When the package arrived, I was instantly alarmed to see the barrel protruding through the end of the box, as can be seen in the accompanying photo. It turned out to be unharmed, and the next impression I had was that this barrel was heavy. As in, three and a half pounds! Wow... that magnum contour (the only diameter of pre-chambered barrel that I found) sure weighs a bunch. It was also longer than I wanted, at 24 inches, and I planned to cut it down.

Looking further into the package, the next thing I noticed was that the locknut wrench was deadly, meaning that it had been cut very precisely from a hunk of flat steel, but hadn't been de-burred at all. The edges on one side of the wrench were extremely sharp, and would easily have sliced my hands open had I used it as a wrench as it was.

The good thing about the wrench is that it's double-ended, and will work on Savage locknuts with square grooves as well as those with rounded grooves.


I grabbed a couple files and went to work on the wrench, and about ten minutes later I had improved it to the point which I classified in my notes as "decent, but not great."

The go and no-go gauges are not marked other than different colors of paint (red for no-go, and green for go). I checked them in the factory-barreled rifle, and they worked fine.

It's worth noting here that E.R. Shaw recommends that the barrel be installed by a professional gunsmith - and that, if you ship the gun and barrel to them, E.R. Shaw will install the barrel on your gun for free. Not a bad deal - but it wasn't for me, since I wanted to shorten the barrel, and do the work myself.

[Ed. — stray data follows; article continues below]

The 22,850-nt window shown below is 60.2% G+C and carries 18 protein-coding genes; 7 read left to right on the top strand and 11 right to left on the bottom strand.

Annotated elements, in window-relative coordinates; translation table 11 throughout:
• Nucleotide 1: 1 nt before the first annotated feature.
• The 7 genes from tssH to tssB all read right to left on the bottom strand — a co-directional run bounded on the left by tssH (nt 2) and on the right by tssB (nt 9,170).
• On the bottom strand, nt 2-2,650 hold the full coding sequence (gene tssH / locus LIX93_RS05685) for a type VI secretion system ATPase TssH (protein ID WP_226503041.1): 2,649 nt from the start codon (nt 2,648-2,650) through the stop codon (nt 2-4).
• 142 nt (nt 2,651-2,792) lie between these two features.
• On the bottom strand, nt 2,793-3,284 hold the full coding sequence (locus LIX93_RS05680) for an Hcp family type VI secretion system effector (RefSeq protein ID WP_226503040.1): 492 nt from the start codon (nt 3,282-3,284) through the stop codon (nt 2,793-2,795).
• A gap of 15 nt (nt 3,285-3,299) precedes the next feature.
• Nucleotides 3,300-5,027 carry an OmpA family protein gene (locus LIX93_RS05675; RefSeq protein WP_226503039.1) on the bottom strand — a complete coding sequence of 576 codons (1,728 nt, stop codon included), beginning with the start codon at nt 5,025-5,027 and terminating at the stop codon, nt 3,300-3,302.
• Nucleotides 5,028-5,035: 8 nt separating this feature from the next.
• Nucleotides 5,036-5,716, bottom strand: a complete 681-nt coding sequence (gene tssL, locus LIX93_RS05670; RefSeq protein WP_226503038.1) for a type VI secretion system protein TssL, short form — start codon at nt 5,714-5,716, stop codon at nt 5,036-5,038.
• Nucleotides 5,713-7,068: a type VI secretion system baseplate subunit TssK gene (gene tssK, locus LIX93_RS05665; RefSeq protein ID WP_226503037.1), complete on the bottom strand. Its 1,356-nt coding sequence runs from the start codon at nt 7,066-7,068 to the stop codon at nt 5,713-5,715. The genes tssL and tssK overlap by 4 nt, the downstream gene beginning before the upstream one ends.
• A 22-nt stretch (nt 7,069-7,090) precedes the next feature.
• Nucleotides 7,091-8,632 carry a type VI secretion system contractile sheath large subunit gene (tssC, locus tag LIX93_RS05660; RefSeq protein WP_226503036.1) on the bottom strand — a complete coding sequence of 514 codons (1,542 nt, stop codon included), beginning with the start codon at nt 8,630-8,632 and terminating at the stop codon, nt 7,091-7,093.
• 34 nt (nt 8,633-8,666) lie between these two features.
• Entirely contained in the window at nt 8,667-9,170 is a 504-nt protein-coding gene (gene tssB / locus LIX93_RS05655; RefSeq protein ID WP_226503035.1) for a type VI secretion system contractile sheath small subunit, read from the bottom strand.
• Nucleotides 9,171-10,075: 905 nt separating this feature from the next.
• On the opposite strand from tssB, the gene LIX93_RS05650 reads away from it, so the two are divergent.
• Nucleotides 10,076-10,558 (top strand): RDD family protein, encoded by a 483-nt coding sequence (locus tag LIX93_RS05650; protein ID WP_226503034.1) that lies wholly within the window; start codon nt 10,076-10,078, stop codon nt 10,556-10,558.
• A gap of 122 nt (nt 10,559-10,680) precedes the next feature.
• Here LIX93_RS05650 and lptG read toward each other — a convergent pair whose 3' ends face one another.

After cutting and re-crowning the barrel, I cleaned it thoroughly with the included bore paste and gun oil. It did a good job, and cleaned up the already-nice rifling very well, along with cleaning up the crown which I had cut. It's worth noting here that the factory crown looked excellent.


Installing the barrel in the action was a breeze. Simple place the go-gauge in the chamber, put the closed bolt into the action, and run the action onto the barrel until the gauge stops it. Then tighten up the lock nut. Try the no-go gauge, and if you can close the bolt on the no-go gauge, you need to start over.

After satisfying yourself that the headspace is correct by using the gauges, fire a round or two and check headspace again. I did so, but it checked out fine every time.


Accuracy from the rebarreled gun was pretty good, and with proper ammo I think I can improve on it even more. I fired a number of groups that measured less than one inch at 100 yards.


This is a good kit, which contains some essential parts, along with a good quality rifle barrel. The hardest part of the barrel-changing process, providing you don't want to cut down the barrel, is removing the old barrel from the action.

This is a good product, and I recommend it.

- Russ Chastain

Disclosure: A review sample was provided by Brownell's. For more information, please see our Ethics Policy.